Wednesday, April 30, 2008

Scriptos in Times Square

Killer's Kiss (1955), written and directed by Stanley Kubrick, is a great film noir. Running only 67 minutes, it feels like a longer, fuller film, as it's told largely in images: fight posters, dance-hall posters, photographs tucked into the edges of a mirror, a doll tethered to a bed railing, a tiled staircase. Boxer Davy Gordon and dance-hall girl Gloria Price (played by Jamie Smith and Irene Kane) meet, fall in love, and become the targets of jealous dance-hall owner Vincent Rapallo (played by Frank Silvera). There are great scenes of Times Square at night and a brutal fight in a mannequin warehouse.

Above, a still from a Times Square scene with Davy and Gloria. Imagine: an electric sign for Scripto mechanical pencils in Times Square. In 1955, people took their pencils seriously. But even better: the sign has moving parts and becomes, as Davy and Gloria talk, an advertisement for ballpoint pens: 29¢, same price as the pencils.

If you're wondering what the sign on the left is advertising, it's Himberama, "a sleight-of-hand musical revue" under the direction of orchestra leader and magician Richard Himber. Note the changing position of the rabbit: this sign too has moving parts. In another shot, the snappy slogans are readable: "A HARE RAISIN' SHOW," "THE 4D PRODUCTION."

In working out the mysteries of Himberama, I'm indebted to the New York Times obituary for Richard Himber (1966) and two articles from American Speech, John Lotz's "The Suffix '-Rama'" (1954) and the unattributed "Some Popular Components of Trade Names" (1958). The phrase "a sleight-of-hand musical revue" is from the Times. I still don't understand the fourth dimension.


March 9, 2021: I updated the link for Roger Russell’s Scripto pages, which are now saved at the Internet Archive.

Related post
Is there a pencil in The House ? (on pencils in The House on 92nd Street)

comments: 8

Anonymous said...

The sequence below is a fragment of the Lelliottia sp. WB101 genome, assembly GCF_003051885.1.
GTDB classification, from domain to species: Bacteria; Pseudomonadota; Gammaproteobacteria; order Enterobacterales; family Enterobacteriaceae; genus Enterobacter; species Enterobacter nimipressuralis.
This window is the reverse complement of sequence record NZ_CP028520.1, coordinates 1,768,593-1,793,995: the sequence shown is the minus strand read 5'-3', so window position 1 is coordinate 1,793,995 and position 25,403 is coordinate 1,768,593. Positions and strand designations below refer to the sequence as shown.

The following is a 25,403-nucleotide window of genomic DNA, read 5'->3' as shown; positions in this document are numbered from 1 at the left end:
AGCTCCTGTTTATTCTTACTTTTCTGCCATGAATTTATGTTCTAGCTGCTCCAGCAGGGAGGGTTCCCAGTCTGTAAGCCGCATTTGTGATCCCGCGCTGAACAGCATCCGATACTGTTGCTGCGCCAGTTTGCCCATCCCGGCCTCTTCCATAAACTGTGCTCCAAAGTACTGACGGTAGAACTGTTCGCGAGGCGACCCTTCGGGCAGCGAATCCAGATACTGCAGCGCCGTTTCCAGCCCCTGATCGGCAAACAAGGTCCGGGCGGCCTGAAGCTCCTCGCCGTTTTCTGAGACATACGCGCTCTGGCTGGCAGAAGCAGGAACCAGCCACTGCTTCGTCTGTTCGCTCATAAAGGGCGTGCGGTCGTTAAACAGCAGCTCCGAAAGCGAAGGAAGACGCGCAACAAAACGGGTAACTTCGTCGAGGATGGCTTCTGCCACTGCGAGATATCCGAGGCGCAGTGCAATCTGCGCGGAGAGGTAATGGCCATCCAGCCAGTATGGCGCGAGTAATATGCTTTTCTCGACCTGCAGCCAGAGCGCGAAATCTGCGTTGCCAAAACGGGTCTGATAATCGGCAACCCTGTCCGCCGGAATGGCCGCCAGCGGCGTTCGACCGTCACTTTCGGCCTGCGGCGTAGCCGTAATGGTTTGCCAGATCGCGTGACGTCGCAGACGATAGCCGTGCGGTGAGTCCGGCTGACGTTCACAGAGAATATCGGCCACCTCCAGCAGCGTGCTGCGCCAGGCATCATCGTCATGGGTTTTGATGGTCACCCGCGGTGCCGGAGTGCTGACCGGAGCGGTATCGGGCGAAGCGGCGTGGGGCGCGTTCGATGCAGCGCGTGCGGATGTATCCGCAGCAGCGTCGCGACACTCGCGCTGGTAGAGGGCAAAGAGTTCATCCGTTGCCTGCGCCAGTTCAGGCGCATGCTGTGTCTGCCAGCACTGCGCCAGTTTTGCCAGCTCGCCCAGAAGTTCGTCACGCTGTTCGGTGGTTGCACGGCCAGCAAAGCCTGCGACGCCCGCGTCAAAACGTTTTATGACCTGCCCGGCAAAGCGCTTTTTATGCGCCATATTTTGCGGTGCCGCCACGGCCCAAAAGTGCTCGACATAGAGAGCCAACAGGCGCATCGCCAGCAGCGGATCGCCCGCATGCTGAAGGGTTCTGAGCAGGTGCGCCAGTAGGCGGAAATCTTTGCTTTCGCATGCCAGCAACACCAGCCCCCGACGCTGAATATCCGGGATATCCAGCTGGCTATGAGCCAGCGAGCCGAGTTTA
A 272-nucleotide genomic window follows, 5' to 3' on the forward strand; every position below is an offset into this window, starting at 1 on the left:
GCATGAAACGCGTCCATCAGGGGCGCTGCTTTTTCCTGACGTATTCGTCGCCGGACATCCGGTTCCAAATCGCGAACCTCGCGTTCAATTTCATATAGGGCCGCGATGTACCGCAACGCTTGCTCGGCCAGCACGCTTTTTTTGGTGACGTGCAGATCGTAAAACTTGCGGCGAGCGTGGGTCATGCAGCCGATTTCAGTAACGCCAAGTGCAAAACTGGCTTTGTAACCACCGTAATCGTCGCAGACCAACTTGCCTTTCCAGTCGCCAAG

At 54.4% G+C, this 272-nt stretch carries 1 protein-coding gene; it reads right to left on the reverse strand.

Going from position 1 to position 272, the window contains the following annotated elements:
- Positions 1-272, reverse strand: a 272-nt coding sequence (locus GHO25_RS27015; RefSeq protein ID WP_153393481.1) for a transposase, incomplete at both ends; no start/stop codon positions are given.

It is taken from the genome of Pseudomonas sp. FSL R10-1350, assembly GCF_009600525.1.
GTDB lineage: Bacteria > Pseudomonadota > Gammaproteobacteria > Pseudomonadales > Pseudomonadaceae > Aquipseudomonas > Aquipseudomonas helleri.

A nice discovery.

Thanks for sharing this.

JuliaR said...

I love mechanical pencils because they never need sharpening. I even use them for drawing. Mine appear to be made by Pilot and Sanford. But Scripto is a more evocative brand name.

Gord McCaw said...

Thanks for the background information on Himberama, something I would never have known the first thing about it were it not for watching "Killer's Kiss", which I think is a criminally under-rated film. Even Kubrick was somewhat dismissive of it, calling it "a student film".
Of course the best thing about Killer's Kiss is all the great shots of a NYC transformed into something else again, one of the lost treasures recorded is Penn Station, the demolition of which was described as "one of the greatest acts of urban vandalism in history"....

Michael Leddy said...

I’m happy to meet a like-minded reader. Thanks, Unknown.

Unknown said...

I think the 4D reference in the sign is a parody Of Cinerama (hence "HimbERAMA"), 3D movies, and Cinemascope, all of which were prominent Hollywood efforts at the time to compete with the new medium of television.

Michael Leddy said...

Yes. The articles I mentioned list a great variety of -rama names, at least some of which were meant more seriously, including liquorama and Shirt-O-Rama. And then there was the kids’ TV show with Sonny Fox, Wonderama.

I’m guessing you watched Killer’s Kiss on TCM last night. If you don’t already know them, take a look at Kubrick’s NYC subway photos.

Michael Leddy said...

P.S.: I was joking about not understanding the fourth dimension. But I missed the joke on 3D movies. Thanks for pointing it out.

Chris Brame said...

If "3-D" meant it was a live production, maybe "4-D" meant the magician would take a volunteer from the audience for some of his tricks?